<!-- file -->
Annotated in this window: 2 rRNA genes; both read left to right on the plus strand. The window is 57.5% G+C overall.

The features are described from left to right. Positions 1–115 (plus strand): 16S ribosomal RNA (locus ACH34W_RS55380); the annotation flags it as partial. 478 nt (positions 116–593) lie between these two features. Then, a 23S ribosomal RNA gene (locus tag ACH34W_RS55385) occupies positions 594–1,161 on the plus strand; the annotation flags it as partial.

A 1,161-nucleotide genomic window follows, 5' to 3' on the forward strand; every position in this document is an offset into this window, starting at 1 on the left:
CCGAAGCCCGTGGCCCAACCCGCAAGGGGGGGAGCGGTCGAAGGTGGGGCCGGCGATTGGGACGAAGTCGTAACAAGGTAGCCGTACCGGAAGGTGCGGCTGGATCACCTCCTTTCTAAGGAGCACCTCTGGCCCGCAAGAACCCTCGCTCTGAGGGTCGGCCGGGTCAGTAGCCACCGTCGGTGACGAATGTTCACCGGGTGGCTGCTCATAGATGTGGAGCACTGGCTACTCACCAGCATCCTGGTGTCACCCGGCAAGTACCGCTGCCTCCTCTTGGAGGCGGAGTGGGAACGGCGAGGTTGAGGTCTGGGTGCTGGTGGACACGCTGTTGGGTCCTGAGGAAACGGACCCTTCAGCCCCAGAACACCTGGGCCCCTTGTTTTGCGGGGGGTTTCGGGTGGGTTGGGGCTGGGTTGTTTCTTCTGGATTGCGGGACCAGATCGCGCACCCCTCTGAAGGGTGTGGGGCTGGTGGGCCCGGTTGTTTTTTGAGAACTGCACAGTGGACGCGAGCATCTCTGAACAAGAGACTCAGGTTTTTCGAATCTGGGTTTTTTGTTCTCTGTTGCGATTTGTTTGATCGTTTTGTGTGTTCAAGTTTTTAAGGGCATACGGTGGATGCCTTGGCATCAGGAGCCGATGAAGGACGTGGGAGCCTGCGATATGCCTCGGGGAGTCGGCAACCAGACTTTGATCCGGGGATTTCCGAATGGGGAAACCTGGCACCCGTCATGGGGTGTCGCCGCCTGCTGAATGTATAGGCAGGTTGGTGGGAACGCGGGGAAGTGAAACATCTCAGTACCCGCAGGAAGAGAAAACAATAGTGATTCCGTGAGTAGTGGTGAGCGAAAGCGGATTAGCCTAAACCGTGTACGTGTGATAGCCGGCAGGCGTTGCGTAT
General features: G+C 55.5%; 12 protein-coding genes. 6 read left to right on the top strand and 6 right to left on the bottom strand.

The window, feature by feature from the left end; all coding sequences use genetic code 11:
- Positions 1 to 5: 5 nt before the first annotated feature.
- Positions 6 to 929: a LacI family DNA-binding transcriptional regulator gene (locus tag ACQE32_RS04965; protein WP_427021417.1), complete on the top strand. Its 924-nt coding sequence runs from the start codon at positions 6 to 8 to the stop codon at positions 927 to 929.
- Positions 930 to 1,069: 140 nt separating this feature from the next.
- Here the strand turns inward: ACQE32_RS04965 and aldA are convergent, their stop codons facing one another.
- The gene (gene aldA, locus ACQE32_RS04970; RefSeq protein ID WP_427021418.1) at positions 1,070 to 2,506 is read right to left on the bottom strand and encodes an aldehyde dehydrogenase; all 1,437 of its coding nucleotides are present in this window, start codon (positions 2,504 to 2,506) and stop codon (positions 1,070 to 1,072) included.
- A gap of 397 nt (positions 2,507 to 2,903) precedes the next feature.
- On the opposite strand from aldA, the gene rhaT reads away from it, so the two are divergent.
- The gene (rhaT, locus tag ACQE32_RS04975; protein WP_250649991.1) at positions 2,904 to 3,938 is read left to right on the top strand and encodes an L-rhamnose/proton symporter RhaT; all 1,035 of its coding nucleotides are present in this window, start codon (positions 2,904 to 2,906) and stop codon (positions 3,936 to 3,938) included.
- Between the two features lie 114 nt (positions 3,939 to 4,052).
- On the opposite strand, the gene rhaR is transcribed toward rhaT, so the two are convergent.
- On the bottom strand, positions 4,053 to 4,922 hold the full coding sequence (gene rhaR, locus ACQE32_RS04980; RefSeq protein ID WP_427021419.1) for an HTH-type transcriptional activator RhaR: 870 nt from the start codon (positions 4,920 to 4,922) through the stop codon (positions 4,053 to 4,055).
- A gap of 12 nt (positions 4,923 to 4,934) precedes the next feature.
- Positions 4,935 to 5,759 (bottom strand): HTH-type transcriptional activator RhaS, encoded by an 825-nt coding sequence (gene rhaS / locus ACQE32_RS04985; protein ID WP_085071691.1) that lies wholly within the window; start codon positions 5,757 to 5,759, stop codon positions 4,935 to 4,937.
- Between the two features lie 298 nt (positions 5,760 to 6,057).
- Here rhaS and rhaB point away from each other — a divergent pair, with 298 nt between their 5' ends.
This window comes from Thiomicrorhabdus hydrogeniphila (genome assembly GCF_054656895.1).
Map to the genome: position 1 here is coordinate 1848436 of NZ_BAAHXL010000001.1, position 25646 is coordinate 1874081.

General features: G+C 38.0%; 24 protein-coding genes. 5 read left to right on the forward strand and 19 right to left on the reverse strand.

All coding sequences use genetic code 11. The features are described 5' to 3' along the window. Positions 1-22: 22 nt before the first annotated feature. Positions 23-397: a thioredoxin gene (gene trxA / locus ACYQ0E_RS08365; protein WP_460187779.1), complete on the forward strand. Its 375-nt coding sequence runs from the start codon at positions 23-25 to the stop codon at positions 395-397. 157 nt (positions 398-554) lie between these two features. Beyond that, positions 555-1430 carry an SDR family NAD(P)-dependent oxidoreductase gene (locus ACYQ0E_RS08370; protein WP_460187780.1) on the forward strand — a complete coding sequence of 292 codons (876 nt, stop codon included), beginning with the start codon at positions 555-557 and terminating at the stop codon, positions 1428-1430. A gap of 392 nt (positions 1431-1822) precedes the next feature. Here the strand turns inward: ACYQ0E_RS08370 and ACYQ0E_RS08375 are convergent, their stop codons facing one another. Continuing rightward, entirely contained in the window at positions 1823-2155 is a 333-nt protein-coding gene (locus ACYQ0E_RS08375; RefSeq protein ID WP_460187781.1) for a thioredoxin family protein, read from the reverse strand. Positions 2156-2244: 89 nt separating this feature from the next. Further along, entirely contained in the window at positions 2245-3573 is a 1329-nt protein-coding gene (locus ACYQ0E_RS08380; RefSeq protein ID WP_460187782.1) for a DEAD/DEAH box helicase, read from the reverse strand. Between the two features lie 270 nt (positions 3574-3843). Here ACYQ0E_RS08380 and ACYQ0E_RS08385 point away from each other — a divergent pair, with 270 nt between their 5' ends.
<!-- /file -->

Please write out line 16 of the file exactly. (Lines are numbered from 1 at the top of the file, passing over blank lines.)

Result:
- On the opposite strand, the gene rhaR is transcribed toward rhaT, so the two are convergent.